Five or so years ago I was working at an early stage startup in the anesthesiology space. We were making a product for anesthesiologists to document cases in real time that would help them navigate away from traditional pen and paper solutions. The development team I worked with was building and delivering software one week at a time. The business was inventing and designing software 6 months to one year at a time. Once a quarter or so, the company would get together and listen to a meeting about our product road map. This told us about the customers that were important, and what software changes they would need over the next 6 months.
Seems nice to have that much certainty, right?
This team was working in a sort of agile process. Not agile in the sense that we had removed handoffs from the development process and could ship the minute a feature was pushed and green in CI, but agile in the sense that we changed quickly and easily. We had one large customer at that point, and several were on the hook for a contract.
One day, we had a new customer smelling around our company. They had a need for what we were selling, but also the completely new problem space of taking a large amount of old medical forms that needed to be reviewed, converted into a new format, and sent to a government agency. Being a young company in need of revenue, our sales people said “of course we can do that for you”.
We became a new company over night. We split our software development team into one group that was working on the core anesthesiology documentation product, and another that was working on a tool to review and submit medical forms for meaningful use certification. We also hired a group of people that were intended to take medical forms, review them for errors, enter relevant information, and batch forms for submission.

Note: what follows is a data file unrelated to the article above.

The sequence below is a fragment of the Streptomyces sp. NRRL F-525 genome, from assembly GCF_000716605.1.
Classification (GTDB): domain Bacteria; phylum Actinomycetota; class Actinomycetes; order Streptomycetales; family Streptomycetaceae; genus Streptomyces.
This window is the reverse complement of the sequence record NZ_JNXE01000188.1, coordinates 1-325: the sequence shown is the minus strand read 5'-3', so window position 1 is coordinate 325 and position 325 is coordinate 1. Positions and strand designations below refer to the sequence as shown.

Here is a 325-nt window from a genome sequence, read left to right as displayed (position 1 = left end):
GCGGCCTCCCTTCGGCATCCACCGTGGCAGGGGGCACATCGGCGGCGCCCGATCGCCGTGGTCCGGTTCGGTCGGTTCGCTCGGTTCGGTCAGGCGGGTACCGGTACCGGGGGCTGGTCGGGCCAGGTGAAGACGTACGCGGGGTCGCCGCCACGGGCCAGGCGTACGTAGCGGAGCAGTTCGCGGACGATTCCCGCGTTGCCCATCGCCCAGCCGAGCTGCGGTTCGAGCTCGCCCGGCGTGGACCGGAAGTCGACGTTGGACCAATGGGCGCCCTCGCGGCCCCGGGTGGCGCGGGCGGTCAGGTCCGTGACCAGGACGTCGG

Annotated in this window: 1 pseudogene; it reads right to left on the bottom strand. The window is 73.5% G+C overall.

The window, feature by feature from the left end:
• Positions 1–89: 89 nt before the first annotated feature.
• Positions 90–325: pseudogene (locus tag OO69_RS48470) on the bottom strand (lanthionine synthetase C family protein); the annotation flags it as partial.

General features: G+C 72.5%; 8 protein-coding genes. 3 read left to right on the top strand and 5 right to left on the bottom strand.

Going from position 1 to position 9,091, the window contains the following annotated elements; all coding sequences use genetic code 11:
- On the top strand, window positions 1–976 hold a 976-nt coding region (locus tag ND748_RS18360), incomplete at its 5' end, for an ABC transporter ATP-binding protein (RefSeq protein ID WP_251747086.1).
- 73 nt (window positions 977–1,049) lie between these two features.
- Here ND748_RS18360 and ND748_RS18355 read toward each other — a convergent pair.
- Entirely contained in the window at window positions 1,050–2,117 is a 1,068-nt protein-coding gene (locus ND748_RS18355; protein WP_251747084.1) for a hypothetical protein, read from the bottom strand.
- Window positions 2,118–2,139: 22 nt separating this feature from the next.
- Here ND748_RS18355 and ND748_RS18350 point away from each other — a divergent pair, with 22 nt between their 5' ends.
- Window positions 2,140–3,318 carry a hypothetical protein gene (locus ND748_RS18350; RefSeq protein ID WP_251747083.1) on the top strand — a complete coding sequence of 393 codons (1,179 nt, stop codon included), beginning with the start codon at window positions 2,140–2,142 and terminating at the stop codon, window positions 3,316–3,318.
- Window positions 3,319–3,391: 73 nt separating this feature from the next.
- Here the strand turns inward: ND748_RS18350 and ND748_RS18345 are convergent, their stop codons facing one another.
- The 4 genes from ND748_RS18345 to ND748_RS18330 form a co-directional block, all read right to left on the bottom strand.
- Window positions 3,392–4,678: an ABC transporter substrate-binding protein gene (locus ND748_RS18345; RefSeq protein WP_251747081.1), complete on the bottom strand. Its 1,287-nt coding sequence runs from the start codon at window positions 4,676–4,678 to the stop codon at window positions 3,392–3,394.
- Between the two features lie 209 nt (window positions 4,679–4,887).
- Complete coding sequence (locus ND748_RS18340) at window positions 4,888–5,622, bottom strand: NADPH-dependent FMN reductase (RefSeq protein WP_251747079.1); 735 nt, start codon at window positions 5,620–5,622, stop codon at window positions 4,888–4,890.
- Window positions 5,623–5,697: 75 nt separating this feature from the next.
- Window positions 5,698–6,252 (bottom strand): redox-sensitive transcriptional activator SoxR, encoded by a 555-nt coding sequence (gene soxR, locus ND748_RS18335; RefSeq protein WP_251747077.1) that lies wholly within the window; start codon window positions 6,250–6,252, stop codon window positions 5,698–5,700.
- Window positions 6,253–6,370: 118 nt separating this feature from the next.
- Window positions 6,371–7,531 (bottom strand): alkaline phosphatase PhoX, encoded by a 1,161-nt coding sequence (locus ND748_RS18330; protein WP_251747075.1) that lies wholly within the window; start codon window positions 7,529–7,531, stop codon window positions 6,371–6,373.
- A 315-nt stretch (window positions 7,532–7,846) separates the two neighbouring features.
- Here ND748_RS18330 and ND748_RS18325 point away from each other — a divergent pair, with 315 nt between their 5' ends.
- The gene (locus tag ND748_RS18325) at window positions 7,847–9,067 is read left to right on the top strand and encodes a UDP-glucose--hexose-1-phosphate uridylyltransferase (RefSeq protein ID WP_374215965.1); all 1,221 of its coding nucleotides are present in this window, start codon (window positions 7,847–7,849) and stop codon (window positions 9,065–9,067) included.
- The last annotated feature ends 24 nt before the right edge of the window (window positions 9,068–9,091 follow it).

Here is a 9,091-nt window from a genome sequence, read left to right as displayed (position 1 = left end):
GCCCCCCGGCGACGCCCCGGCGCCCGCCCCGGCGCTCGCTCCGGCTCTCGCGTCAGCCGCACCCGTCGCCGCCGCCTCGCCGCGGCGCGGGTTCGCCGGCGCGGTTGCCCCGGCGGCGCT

The business side of our organization, sales and product namely, got together to make a product road map. We had a meeting to let everyone know the new product direction and what we would be working on for the foreseeable future. This lasted a couple of months if memory serves and then we split the development team again to have teams working on an iPad app and another to digitally design and define forms.
The business side of most software companies want certainty. They want to know how many people they will need for the year, how much those people will cost, when something will be delivered to customers, and how to report all of this to investors or leadership. On the other hand, the development needs to be flexible, respond to uncertainty and a lack of information, and respond to technology and product changes as fast as possible. There is a tension between these two groups based on need for certainty and a real need to respond to uncertainty.
I don’t put too much stock in product road maps at this point. They might be good for illustrating what we’ll be working on for the next mont or two. They are also one big sale, or angry customer, or market upheaval from being irrelevant. Just like with estimates and card slicing, the further out the road map goes and the more ground it covers, the more likely it is to be wrong soon.